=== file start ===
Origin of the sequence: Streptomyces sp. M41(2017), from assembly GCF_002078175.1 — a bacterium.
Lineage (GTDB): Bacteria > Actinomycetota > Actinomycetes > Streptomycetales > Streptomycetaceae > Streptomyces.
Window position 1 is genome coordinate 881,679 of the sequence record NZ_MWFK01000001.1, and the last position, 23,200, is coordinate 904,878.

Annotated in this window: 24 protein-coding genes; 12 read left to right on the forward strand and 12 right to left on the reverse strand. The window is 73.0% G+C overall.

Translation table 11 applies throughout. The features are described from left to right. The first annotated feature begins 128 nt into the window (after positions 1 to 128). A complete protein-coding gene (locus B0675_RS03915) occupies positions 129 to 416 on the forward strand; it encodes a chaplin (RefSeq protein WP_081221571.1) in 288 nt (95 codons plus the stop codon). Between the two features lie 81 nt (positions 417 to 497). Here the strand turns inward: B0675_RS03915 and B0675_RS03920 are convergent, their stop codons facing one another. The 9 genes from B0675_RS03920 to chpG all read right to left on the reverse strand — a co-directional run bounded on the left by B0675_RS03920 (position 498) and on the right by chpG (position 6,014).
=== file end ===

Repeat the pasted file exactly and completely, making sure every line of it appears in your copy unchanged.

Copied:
Origin of the sequence: Streptomyces sp. M41(2017), from assembly GCF_002078175.1 — a bacterium.
Lineage (GTDB): Bacteria > Actinomycetota > Actinomycetes > Streptomycetales > Streptomycetaceae > Streptomyces.
Window position 1 is genome coordinate 881,679 of the sequence record NZ_MWFK01000001.1, and the last position, 23,200, is coordinate 904,878.

Annotated in this window: 24 protein-coding genes; 12 read left to right on the forward strand and 12 right to left on the reverse strand. The window is 73.0% G+C overall.

Translation table 11 applies throughout. The features are described from left to right. The first annotated feature begins 128 nt into the window (after positions 1 to 128). A complete protein-coding gene (locus B0675_RS03915) occupies positions 129 to 416 on the forward strand; it encodes a chaplin (RefSeq protein WP_081221571.1) in 288 nt (95 codons plus the stop codon). Between the two features lie 81 nt (positions 417 to 497). Here the strand turns inward: B0675_RS03915 and B0675_RS03920 are convergent, their stop codons facing one another. The 9 genes from B0675_RS03920 to chpG all read right to left on the reverse strand — a co-directional run bounded on the left by B0675_RS03920 (position 498) and on the right by chpG (position 6,014).